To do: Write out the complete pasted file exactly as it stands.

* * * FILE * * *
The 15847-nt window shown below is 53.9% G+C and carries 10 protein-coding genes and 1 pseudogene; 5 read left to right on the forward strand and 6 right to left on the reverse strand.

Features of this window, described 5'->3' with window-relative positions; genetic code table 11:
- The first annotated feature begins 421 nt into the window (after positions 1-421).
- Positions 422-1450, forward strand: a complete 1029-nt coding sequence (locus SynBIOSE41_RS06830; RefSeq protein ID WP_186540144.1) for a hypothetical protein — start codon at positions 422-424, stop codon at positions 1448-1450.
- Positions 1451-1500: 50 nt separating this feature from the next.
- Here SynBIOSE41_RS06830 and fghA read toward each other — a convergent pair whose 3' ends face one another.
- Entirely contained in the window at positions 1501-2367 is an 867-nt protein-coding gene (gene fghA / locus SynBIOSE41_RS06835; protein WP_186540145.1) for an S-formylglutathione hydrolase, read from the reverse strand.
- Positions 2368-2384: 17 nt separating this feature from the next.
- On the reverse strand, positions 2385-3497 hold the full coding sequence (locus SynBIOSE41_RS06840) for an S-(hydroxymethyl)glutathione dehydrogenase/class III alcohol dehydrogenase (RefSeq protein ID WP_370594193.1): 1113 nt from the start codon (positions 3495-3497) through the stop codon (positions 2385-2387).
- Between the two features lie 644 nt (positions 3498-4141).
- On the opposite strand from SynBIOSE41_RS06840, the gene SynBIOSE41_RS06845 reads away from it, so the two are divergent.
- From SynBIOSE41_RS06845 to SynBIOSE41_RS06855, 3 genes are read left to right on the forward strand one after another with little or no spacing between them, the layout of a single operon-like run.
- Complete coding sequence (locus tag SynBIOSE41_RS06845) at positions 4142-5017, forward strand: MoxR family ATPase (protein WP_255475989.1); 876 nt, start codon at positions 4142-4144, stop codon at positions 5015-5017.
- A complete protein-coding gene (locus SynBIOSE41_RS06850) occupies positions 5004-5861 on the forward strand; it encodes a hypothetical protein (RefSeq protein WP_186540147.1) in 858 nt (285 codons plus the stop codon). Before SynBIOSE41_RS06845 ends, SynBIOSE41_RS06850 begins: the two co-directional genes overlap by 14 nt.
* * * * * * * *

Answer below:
The 15847-nt window shown below is 53.9% G+C and carries 10 protein-coding genes and 1 pseudogene; 5 read left to right on the forward strand and 6 right to left on the reverse strand.

Features of this window, described 5'->3' with window-relative positions; genetic code table 11:
- The first annotated feature begins 421 nt into the window (after positions 1-421).
- Positions 422-1450, forward strand: a complete 1029-nt coding sequence (locus SynBIOSE41_RS06830; RefSeq protein ID WP_186540144.1) for a hypothetical protein — start codon at positions 422-424, stop codon at positions 1448-1450.
- Positions 1451-1500: 50 nt separating this feature from the next.
- Here SynBIOSE41_RS06830 and fghA read toward each other — a convergent pair whose 3' ends face one another.
- Entirely contained in the window at positions 1501-2367 is an 867-nt protein-coding gene (gene fghA / locus SynBIOSE41_RS06835; protein WP_186540145.1) for an S-formylglutathione hydrolase, read from the reverse strand.
- Positions 2368-2384: 17 nt separating this feature from the next.
- On the reverse strand, positions 2385-3497 hold the full coding sequence (locus SynBIOSE41_RS06840) for an S-(hydroxymethyl)glutathione dehydrogenase/class III alcohol dehydrogenase (RefSeq protein ID WP_370594193.1): 1113 nt from the start codon (positions 3495-3497) through the stop codon (positions 2385-2387).
- Between the two features lie 644 nt (positions 3498-4141).
- On the opposite strand from SynBIOSE41_RS06840, the gene SynBIOSE41_RS06845 reads away from it, so the two are divergent.
- From SynBIOSE41_RS06845 to SynBIOSE41_RS06855, 3 genes are read left to right on the forward strand one after another with little or no spacing between them, the layout of a single operon-like run.
- Complete coding sequence (locus tag SynBIOSE41_RS06845) at positions 4142-5017, forward strand: MoxR family ATPase (protein WP_255475989.1); 876 nt, start codon at positions 4142-4144, stop codon at positions 5015-5017.
- A complete protein-coding gene (locus SynBIOSE41_RS06850) occupies positions 5004-5861 on the forward strand; it encodes a hypothetical protein (RefSeq protein WP_186540147.1) in 858 nt (285 codons plus the stop codon). Before SynBIOSE41_RS06845 ends, SynBIOSE41_RS06850 begins: the two co-directional genes overlap by 14 nt.